Asthma is a serious and in some cases sustaining disorder of the bronchial airways characterized by bronchospastic periods. Asthma may be caused by a variety of reasons. Thus, according to the causes, experts divide this disease into such major subcategories: extrinsic (allergic) and intrinsic (non- allergic). Extrinsic asthma usually begins in childhood, therefore, the client may be allergic to pollen, dust, mold spores, insects, medications, smoke, and food. Intrinsic asthma, on the other hand, is commonly caused by internal health disorders (colds, respiratory infections, exercise etc). It occurs without any identified allergic reason over the age of 35.

Asthma is commonly considered to be an inherited disorder that interacts with negative environmental factors that may cause this disease. It involves airway inflammation and narrowing of airway lumina of a periodic character (hyperreactivity). Asthma may appear as a result of an individual response (alternative) to a great range of stimuli. Therefore, asthma often has an episodic nature, and it includes fluctuations or even worse exacerbation of its symptoms.

Asthma may have serious consequences, in case if no appropriate treatment is applied at the early stage of the disease development. People may suffer from asthma for many years, and symptoms may worsen. In such a case, it turns to a chronic character, when there may be observed the periods of getting better and those of worsening of the symptoms of asthma. In many cases, when asthma is diagnosed in children, treatment should be applied in a special way in order to get positive results as shortly as it possible. Sometimes parents do not realize the risks their children may be at, if asthma is not properly treated. In addition, new methods of treatment include the recent technological advances, like the following step-by-step guideline of how to manage this disease:

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1. Get an accurate diagnosis.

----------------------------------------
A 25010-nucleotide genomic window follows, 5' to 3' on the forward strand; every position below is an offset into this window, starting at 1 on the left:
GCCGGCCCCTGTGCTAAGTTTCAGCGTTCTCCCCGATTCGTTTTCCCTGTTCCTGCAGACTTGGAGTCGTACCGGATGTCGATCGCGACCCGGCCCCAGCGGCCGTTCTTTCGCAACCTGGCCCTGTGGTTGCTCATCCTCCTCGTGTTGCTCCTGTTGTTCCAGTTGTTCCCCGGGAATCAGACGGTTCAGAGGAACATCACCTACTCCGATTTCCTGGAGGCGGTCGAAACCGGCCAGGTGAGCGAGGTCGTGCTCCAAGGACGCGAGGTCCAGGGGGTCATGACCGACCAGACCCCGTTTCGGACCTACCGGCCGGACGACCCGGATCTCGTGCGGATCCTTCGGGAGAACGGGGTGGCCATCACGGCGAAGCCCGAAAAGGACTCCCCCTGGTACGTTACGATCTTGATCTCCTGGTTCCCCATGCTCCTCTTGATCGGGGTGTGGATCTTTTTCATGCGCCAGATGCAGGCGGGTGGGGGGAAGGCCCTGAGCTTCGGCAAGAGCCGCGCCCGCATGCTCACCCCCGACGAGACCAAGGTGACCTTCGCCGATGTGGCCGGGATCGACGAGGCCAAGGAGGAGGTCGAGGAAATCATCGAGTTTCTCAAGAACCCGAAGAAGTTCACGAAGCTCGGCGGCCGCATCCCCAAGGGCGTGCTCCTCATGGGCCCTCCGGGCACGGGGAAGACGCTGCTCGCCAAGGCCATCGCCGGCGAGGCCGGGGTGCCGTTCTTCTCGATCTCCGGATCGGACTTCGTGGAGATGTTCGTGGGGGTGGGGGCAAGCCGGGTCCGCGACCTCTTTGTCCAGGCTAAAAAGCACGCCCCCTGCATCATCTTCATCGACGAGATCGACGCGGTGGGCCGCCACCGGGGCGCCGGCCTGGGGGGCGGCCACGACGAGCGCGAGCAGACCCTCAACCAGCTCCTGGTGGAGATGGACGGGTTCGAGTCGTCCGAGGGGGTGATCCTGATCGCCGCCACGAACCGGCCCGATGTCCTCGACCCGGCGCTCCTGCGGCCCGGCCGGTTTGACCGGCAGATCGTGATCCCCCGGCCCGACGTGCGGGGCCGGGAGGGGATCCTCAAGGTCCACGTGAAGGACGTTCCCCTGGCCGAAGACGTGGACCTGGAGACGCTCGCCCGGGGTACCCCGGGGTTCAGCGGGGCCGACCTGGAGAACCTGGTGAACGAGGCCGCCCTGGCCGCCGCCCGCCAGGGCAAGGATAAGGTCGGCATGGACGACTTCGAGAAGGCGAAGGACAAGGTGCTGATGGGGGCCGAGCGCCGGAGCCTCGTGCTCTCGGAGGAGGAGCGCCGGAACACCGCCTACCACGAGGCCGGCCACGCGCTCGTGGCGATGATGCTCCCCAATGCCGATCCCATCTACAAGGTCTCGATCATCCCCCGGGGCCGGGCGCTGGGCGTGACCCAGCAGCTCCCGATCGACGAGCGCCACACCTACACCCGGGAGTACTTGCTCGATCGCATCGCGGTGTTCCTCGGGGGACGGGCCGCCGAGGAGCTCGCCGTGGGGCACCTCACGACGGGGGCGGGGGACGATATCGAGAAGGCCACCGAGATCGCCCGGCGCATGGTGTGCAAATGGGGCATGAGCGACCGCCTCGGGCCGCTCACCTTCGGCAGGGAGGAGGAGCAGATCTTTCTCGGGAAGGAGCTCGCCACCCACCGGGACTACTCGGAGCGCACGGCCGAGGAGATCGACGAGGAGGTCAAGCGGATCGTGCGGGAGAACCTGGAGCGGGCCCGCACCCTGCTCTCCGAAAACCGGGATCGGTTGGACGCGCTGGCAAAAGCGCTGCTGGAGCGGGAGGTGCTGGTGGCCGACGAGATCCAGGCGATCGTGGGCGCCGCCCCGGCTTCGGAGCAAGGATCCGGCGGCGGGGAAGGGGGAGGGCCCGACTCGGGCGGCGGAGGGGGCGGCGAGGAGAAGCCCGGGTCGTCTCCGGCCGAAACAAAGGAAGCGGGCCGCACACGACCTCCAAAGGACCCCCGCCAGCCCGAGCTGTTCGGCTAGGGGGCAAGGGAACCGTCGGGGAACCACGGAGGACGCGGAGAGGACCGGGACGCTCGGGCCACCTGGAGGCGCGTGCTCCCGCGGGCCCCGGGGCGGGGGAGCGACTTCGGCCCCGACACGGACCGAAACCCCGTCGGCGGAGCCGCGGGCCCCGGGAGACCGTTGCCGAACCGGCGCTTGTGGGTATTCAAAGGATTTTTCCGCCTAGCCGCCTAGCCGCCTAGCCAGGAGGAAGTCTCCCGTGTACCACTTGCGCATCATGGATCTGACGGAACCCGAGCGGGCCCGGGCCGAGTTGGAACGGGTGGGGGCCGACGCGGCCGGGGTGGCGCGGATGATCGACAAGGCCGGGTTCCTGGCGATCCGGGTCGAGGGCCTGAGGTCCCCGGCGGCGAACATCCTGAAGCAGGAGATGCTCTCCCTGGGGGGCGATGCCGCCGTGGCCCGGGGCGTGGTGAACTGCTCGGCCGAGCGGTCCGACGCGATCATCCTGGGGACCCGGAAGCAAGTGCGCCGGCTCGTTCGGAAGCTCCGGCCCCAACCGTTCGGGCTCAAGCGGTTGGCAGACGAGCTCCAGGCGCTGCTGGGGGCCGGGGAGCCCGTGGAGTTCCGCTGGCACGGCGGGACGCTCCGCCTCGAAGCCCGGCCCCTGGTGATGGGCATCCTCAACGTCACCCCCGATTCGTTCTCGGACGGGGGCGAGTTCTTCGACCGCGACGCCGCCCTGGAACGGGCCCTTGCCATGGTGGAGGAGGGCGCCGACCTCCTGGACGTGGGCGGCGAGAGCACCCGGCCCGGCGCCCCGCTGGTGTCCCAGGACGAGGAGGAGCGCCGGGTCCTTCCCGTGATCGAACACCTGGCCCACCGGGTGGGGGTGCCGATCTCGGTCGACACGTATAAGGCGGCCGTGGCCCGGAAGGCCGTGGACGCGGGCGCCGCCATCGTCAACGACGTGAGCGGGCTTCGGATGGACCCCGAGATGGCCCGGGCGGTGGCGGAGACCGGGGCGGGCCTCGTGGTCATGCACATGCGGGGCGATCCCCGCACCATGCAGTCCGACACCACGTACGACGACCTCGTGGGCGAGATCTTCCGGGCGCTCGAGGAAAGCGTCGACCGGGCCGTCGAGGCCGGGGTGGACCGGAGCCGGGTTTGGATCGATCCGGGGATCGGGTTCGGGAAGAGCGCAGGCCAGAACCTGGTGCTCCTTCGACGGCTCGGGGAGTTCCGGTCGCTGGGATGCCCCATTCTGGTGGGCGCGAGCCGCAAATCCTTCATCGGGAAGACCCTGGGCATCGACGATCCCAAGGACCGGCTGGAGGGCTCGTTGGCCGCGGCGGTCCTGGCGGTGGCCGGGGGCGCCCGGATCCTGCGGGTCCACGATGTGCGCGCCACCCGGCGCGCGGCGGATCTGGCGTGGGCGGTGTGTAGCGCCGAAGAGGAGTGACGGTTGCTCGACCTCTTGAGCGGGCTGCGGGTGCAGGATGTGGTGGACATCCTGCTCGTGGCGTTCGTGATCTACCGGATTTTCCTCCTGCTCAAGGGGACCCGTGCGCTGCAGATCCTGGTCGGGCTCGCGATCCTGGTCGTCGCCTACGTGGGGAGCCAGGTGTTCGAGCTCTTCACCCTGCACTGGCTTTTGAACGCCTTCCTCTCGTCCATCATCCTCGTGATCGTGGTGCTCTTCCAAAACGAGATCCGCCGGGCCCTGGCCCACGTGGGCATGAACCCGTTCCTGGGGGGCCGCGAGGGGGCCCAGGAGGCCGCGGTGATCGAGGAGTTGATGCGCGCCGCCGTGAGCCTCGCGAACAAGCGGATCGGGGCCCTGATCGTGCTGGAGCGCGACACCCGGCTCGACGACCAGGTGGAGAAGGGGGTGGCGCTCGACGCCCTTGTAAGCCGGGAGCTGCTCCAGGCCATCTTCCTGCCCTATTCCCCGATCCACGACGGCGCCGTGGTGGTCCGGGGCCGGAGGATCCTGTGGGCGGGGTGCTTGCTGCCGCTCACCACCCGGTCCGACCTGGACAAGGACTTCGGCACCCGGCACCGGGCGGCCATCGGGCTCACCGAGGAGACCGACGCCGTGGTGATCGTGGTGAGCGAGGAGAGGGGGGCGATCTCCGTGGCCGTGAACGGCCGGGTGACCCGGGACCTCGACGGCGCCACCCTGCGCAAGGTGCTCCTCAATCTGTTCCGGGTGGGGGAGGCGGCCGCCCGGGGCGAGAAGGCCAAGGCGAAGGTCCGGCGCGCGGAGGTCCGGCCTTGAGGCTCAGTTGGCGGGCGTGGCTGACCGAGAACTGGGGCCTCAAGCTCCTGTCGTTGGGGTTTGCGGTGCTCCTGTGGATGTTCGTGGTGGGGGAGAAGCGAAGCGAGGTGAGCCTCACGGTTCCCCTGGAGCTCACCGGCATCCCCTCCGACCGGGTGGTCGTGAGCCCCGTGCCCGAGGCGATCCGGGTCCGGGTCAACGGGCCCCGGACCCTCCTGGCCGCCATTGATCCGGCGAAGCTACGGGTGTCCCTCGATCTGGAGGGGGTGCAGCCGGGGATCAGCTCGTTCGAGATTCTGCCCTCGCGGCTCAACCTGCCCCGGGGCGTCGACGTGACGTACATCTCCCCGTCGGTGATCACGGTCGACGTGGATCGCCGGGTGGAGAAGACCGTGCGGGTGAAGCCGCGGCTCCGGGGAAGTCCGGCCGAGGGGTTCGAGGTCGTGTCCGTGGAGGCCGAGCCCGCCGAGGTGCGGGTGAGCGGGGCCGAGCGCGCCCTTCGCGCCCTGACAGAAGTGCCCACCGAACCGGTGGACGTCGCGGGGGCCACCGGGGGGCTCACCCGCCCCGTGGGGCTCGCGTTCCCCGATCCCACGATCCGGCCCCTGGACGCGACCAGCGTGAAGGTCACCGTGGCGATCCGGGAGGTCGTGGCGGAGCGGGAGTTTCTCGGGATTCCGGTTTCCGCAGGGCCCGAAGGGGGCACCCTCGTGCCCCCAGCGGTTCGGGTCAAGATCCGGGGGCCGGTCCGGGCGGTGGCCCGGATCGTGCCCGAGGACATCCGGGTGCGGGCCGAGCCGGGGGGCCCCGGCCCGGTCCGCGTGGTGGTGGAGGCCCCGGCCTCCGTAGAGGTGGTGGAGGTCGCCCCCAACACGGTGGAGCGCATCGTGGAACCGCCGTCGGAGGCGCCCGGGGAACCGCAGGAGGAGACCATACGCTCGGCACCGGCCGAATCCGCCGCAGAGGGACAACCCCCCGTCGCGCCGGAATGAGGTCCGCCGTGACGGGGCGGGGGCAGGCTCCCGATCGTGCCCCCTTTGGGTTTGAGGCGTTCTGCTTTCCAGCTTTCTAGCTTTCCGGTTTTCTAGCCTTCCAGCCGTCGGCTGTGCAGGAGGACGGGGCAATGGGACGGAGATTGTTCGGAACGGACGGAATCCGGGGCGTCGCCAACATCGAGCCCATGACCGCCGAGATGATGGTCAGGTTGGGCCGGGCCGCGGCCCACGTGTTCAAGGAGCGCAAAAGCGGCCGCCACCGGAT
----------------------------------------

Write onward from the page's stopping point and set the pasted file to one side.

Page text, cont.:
2. Work with a doctor to create an asthma action plan.

3. Monitor the peak flow rates daily taking adequate measures when symptoms reveal.

4. Keep a diary; this will enable you to track symptoms and use of all medications.

5. Avoid asthma triggers, such as outdoor aroma irritants, for example, flower blossoming or smog.

6. Seek for medical advice when asthma symptoms are worsening, such as allergic rhinitis, GERD, and sinusitis.

7. Do daily exercises to maximize aerobic fitness capabilities.

8. Attempt to prevent exercise-induced asthma symptoms by means of medicating treatment before exercising.

9. Consume nutritious foods maximizing immune defenses against bacterial and viral infections.

10. Try to stay in a normal weight.

11. Sleep normally, restfully.

12. Keep in touch with a health care provider, in case you notice some symptoms.

13. Check in with a health care provider to complete regular breathing tests to manage asthma effectively and make sure that medications work optimally for you.

However, theres no known natural way of asthma treatment; symptoms can be treated and controlled effectively with the help of asthma medications of several types.

Asthma Case Scenario

A 27-year old asthmatic lady has been having a bad cough for 2 weeks. She thinks it is a serious symptom, so she is ready to contact her healthcare provider in order to get information about treatment in order to relieve symptoms. As she contacts you by phone, the situation is quite unclear. However, she insists that the situation is serious, so she needs some treatment urgently. She states that her cough turns worse at night, so she turns breathless and can hardly get sleep. The situation turns worse, when she is walking with her dog outside. She can hardly complete sentences, as she speaks over the phone, and it turns clear she is wheezing badly. In this case, you have to appoint her meeting so that you can see her.


Before completing a treatment, there is a need to check the patients medical history in order to find out the ways in which she was treated in the past, and how things with asthmatic symptoms went then. You have to follow the procedure:

1. Check her medication hx. As a result it was found out that she was cured with salbutamol inhaler, long acting salmeterol inhaler, and a steroid inhaler.

2. Check the medical records. As a result, it was found out that she had not used any inhaled salmeterol or inhaled steroid for three months. Two months ago, she defaulted from the asthma clinic, as everything was ok then.